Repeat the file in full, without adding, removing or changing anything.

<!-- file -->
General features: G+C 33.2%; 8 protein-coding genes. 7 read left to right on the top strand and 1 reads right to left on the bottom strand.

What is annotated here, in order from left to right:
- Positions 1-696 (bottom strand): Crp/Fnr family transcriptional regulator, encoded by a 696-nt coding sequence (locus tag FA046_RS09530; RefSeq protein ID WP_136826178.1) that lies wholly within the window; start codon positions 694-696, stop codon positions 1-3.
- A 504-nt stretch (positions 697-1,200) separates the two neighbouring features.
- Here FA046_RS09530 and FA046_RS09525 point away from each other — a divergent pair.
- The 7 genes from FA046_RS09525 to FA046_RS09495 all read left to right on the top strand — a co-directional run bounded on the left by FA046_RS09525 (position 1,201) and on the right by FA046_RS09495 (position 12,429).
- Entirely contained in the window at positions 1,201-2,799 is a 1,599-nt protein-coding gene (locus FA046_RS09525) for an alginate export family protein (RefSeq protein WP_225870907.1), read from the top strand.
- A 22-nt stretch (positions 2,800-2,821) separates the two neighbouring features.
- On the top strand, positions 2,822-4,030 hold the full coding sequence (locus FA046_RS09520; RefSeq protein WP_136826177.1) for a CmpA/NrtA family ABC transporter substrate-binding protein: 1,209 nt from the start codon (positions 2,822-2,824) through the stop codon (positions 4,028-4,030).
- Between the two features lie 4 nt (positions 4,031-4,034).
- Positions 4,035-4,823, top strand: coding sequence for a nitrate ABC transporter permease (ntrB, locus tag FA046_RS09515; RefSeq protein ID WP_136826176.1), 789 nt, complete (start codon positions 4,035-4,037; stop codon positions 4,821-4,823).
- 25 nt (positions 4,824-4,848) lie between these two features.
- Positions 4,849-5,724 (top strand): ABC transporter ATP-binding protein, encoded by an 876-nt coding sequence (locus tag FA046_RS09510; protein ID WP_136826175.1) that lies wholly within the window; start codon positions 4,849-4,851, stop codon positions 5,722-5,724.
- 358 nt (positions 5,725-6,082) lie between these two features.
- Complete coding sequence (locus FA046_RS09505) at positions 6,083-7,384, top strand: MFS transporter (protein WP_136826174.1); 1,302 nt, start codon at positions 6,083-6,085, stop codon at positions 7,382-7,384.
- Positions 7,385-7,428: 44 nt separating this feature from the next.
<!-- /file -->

General features: G+C 33.2%; 8 protein-coding genes. 7 read left to right on the top strand and 1 reads right to left on the bottom strand.

What is annotated here, in order from left to right:
- Positions 1-696 (bottom strand): Crp/Fnr family transcriptional regulator, encoded by a 696-nt coding sequence (locus tag FA046_RS09530; RefSeq protein ID WP_136826178.1) that lies wholly within the window; start codon positions 694-696, stop codon positions 1-3.
- A 504-nt stretch (positions 697-1,200) separates the two neighbouring features.
- Here FA046_RS09530 and FA046_RS09525 point away from each other — a divergent pair.
- The 7 genes from FA046_RS09525 to FA046_RS09495 all read left to right on the top strand — a co-directional run bounded on the left by FA046_RS09525 (position 1,201) and on the right by FA046_RS09495 (position 12,429).
- Entirely contained in the window at positions 1,201-2,799 is a 1,599-nt protein-coding gene (locus FA046_RS09525) for an alginate export family protein (RefSeq protein WP_225870907.1), read from the top strand.
- A 22-nt stretch (positions 2,800-2,821) separates the two neighbouring features.
- On the top strand, positions 2,822-4,030 hold the full coding sequence (locus FA046_RS09520; RefSeq protein WP_136826177.1) for a CmpA/NrtA family ABC transporter substrate-binding protein: 1,209 nt from the start codon (positions 2,822-2,824) through the stop codon (positions 4,028-4,030).
- Between the two features lie 4 nt (positions 4,031-4,034).
- Positions 4,035-4,823, top strand: coding sequence for a nitrate ABC transporter permease (ntrB, locus tag FA046_RS09515; RefSeq protein ID WP_136826176.1), 789 nt, complete (start codon positions 4,035-4,037; stop codon positions 4,821-4,823).
- 25 nt (positions 4,824-4,848) lie between these two features.
- Positions 4,849-5,724 (top strand): ABC transporter ATP-binding protein, encoded by an 876-nt coding sequence (locus tag FA046_RS09510; protein ID WP_136826175.1) that lies wholly within the window; start codon positions 4,849-4,851, stop codon positions 5,722-5,724.
- 358 nt (positions 5,725-6,082) lie between these two features.
- Complete coding sequence (locus FA046_RS09505) at positions 6,083-7,384, top strand: MFS transporter (protein WP_136826174.1); 1,302 nt, start codon at positions 6,083-6,085, stop codon at positions 7,382-7,384.
- Positions 7,385-7,428: 44 nt separating this feature from the next.